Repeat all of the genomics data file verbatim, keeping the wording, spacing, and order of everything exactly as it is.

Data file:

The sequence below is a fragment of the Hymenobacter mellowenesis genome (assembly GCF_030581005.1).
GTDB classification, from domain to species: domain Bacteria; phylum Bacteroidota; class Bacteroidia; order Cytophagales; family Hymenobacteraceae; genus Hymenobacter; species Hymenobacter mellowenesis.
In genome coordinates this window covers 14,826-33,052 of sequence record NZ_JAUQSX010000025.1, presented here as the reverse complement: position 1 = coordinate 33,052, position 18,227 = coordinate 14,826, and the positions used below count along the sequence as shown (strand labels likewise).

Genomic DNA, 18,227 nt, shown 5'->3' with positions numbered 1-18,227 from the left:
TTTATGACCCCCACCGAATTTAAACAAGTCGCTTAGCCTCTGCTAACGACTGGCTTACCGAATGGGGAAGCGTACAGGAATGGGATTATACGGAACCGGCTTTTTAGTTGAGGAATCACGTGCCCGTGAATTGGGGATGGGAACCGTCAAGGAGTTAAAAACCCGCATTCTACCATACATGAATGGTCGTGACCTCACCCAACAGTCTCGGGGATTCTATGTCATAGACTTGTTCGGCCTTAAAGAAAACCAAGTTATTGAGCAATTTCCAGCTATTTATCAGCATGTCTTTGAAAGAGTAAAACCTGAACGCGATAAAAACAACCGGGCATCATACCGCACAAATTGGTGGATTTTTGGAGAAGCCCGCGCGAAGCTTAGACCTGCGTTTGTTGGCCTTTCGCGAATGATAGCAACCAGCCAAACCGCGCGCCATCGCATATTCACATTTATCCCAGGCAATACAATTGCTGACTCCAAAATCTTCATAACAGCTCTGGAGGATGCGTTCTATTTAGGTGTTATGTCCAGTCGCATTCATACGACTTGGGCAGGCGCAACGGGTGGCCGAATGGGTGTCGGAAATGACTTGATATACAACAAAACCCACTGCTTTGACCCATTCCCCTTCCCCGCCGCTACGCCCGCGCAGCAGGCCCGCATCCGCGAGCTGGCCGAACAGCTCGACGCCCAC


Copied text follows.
The sequence below is a fragment of the Hymenobacter mellowenesis genome (assembly GCF_030581005.1).
GTDB classification, from domain to species: domain Bacteria; phylum Bacteroidota; class Bacteroidia; order Cytophagales; family Hymenobacteraceae; genus Hymenobacter; species Hymenobacter mellowenesis.
In genome coordinates this window covers 14,826-33,052 of sequence record NZ_JAUQSX010000025.1, presented here as the reverse complement: position 1 = coordinate 33,052, position 18,227 = coordinate 14,826, and the positions used below count along the sequence as shown (strand labels likewise).

Genomic DNA, 18,227 nt, shown 5'->3' with positions numbered 1-18,227 from the left:
TTTATGACCCCCACCGAATTTAAACAAGTCGCTTAGCCTCTGCTAACGACTGGCTTACCGAATGGGGAAGCGTACAGGAATGGGATTATACGGAACCGGCTTTTTAGTTGAGGAATCACGTGCCCGTGAATTGGGGATGGGAACCGTCAAGGAGTTAAAAACCCGCATTCTACCATACATGAATGGTCGTGACCTCACCCAACAGTCTCGGGGATTCTATGTCATAGACTTGTTCGGCCTTAAAGAAAACCAAGTTATTGAGCAATTTCCAGCTATTTATCAGCATGTCTTTGAAAGAGTAAAACCTGAACGCGATAAAAACAACCGGGCATCATACCGCACAAATTGGTGGATTTTTGGAGAAGCCCGCGCGAAGCTTAGACCTGCGTTTGTTGGCCTTTCGCGAATGATAGCAACCAGCCAAACCGCGCGCCATCGCATATTCACATTTATCCCAGGCAATACAATTGCTGACTCCAAAATCTTCATAACAGCTCTGGAGGATGCGTTCTATTTAGGTGTTATGTCCAGTCGCATTCATACGACTTGGGCAGGCGCAACGGGTGGCCGAATGGGTGTCGGAAATGACTTGATATACAACAAAACCCACTGCTTTGACCCATTCCCCTTCCCCGCCGCTACGCCCGCGCAGCAGGCCCGCATCCGCGAGCTGGCCGAACAGCTCGACGCCCAC